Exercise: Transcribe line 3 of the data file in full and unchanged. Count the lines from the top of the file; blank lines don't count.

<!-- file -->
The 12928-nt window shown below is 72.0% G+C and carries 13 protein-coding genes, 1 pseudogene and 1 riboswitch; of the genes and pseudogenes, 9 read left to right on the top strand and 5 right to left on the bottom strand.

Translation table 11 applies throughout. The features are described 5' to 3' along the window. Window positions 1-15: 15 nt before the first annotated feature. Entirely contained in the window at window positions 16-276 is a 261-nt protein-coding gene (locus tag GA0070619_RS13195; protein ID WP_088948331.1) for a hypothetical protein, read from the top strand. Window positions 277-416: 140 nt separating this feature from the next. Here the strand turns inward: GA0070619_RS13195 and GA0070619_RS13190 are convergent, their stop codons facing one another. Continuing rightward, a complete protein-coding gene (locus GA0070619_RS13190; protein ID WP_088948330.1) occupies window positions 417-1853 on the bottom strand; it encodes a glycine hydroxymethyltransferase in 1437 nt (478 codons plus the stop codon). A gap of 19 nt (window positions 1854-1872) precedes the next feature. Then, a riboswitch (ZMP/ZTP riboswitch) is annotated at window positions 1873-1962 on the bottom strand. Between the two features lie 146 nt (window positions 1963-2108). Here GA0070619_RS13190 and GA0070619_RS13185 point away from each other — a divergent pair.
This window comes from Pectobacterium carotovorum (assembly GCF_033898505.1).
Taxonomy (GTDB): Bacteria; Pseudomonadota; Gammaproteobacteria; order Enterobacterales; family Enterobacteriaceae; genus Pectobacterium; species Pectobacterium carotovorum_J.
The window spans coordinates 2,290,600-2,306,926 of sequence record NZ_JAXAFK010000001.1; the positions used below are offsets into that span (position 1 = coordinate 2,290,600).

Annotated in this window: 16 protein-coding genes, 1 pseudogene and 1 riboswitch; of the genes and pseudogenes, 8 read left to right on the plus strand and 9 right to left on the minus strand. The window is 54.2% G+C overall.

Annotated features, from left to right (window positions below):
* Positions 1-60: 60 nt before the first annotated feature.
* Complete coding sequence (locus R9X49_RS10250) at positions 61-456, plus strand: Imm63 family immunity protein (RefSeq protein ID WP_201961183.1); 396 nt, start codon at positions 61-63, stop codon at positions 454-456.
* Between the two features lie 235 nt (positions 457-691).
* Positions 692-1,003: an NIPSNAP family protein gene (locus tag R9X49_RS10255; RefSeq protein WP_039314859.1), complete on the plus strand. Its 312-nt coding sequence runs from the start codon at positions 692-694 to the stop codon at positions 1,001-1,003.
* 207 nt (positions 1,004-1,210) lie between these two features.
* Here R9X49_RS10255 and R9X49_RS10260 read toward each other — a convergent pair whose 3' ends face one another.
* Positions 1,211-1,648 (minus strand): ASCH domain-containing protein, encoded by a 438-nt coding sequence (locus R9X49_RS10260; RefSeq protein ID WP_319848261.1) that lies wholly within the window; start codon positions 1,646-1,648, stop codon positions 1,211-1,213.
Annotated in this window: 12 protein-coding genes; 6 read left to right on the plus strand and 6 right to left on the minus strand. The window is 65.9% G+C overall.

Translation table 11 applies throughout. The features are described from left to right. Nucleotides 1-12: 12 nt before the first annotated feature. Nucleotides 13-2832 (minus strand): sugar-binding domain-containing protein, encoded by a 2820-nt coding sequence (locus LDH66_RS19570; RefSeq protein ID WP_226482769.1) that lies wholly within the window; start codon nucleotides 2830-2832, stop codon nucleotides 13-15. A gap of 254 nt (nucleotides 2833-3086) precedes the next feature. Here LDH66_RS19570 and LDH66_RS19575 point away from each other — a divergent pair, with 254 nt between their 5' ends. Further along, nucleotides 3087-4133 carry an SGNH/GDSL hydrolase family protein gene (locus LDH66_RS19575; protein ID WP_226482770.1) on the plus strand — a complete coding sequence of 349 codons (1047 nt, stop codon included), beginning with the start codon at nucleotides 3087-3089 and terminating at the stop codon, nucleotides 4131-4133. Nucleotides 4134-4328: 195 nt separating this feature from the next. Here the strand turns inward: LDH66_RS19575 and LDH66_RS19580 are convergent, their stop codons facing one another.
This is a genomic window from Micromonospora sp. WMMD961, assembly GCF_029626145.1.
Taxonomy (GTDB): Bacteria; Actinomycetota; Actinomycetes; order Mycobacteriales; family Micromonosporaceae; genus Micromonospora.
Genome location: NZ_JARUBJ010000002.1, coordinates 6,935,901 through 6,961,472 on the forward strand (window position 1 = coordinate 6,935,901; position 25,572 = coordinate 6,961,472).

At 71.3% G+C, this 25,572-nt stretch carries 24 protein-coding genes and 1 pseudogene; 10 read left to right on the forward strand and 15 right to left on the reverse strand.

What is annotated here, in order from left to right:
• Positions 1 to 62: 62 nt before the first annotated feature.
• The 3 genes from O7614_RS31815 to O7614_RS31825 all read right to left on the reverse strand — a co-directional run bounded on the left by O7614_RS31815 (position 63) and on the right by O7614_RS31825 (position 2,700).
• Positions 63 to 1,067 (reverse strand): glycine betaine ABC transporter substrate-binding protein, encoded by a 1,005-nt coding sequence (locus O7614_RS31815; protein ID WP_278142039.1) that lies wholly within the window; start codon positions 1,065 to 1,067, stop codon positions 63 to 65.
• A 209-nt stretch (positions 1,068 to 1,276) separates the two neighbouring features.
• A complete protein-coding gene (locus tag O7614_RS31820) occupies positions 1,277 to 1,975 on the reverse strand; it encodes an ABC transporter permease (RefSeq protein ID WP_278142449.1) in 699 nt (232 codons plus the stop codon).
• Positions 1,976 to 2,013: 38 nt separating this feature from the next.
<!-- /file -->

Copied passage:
This window comes from Pectobacterium carotovorum (assembly GCF_033898505.1).